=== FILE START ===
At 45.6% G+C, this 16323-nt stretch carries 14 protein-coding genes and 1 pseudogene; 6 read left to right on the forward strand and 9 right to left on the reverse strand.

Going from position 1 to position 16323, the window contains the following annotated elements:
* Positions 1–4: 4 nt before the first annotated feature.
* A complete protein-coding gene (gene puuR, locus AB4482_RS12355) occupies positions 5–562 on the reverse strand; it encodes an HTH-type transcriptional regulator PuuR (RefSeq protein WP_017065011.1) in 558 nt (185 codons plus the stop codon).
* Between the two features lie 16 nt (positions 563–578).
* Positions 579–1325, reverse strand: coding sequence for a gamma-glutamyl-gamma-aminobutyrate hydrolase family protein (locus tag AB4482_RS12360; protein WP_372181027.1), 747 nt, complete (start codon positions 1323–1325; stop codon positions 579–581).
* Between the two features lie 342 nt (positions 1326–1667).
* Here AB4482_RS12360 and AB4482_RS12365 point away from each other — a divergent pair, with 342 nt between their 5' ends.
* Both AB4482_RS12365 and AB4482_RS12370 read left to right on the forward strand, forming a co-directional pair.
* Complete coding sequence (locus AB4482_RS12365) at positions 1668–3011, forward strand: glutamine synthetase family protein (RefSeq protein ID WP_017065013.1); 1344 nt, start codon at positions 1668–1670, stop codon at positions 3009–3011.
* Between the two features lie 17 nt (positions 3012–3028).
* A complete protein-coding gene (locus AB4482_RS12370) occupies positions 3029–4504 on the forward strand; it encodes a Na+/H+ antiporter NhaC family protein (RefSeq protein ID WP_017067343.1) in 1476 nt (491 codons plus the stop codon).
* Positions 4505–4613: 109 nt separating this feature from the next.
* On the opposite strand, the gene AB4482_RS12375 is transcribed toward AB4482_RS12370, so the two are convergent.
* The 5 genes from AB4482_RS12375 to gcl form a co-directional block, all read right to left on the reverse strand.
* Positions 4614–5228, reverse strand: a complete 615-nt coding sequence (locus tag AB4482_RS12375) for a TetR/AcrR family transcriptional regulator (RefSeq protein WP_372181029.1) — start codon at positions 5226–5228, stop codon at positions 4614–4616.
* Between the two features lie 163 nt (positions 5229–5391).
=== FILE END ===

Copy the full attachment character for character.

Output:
At 45.6% G+C, this 16323-nt stretch carries 14 protein-coding genes and 1 pseudogene; 6 read left to right on the forward strand and 9 right to left on the reverse strand.

Going from position 1 to position 16323, the window contains the following annotated elements:
* Positions 1–4: 4 nt before the first annotated feature.
* A complete protein-coding gene (gene puuR, locus AB4482_RS12355) occupies positions 5–562 on the reverse strand; it encodes an HTH-type transcriptional regulator PuuR (RefSeq protein WP_017065011.1) in 558 nt (185 codons plus the stop codon).
* Between the two features lie 16 nt (positions 563–578).
* Positions 579–1325, reverse strand: coding sequence for a gamma-glutamyl-gamma-aminobutyrate hydrolase family protein (locus tag AB4482_RS12360; protein WP_372181027.1), 747 nt, complete (start codon positions 1323–1325; stop codon positions 579–581).
* Between the two features lie 342 nt (positions 1326–1667).
* Here AB4482_RS12360 and AB4482_RS12365 point away from each other — a divergent pair, with 342 nt between their 5' ends.
* Both AB4482_RS12365 and AB4482_RS12370 read left to right on the forward strand, forming a co-directional pair.
* Complete coding sequence (locus AB4482_RS12365) at positions 1668–3011, forward strand: glutamine synthetase family protein (RefSeq protein ID WP_017065013.1); 1344 nt, start codon at positions 1668–1670, stop codon at positions 3009–3011.
* Between the two features lie 17 nt (positions 3012–3028).
* A complete protein-coding gene (locus AB4482_RS12370) occupies positions 3029–4504 on the forward strand; it encodes a Na+/H+ antiporter NhaC family protein (RefSeq protein ID WP_017067343.1) in 1476 nt (491 codons plus the stop codon).
* Positions 4505–4613: 109 nt separating this feature from the next.
* On the opposite strand, the gene AB4482_RS12375 is transcribed toward AB4482_RS12370, so the two are convergent.
* The 5 genes from AB4482_RS12375 to gcl form a co-directional block, all read right to left on the reverse strand.
* Positions 4614–5228, reverse strand: a complete 615-nt coding sequence (locus tag AB4482_RS12375) for a TetR/AcrR family transcriptional regulator (RefSeq protein WP_372181029.1) — start codon at positions 5226–5228, stop codon at positions 4614–4616.
* Between the two features lie 163 nt (positions 5229–5391).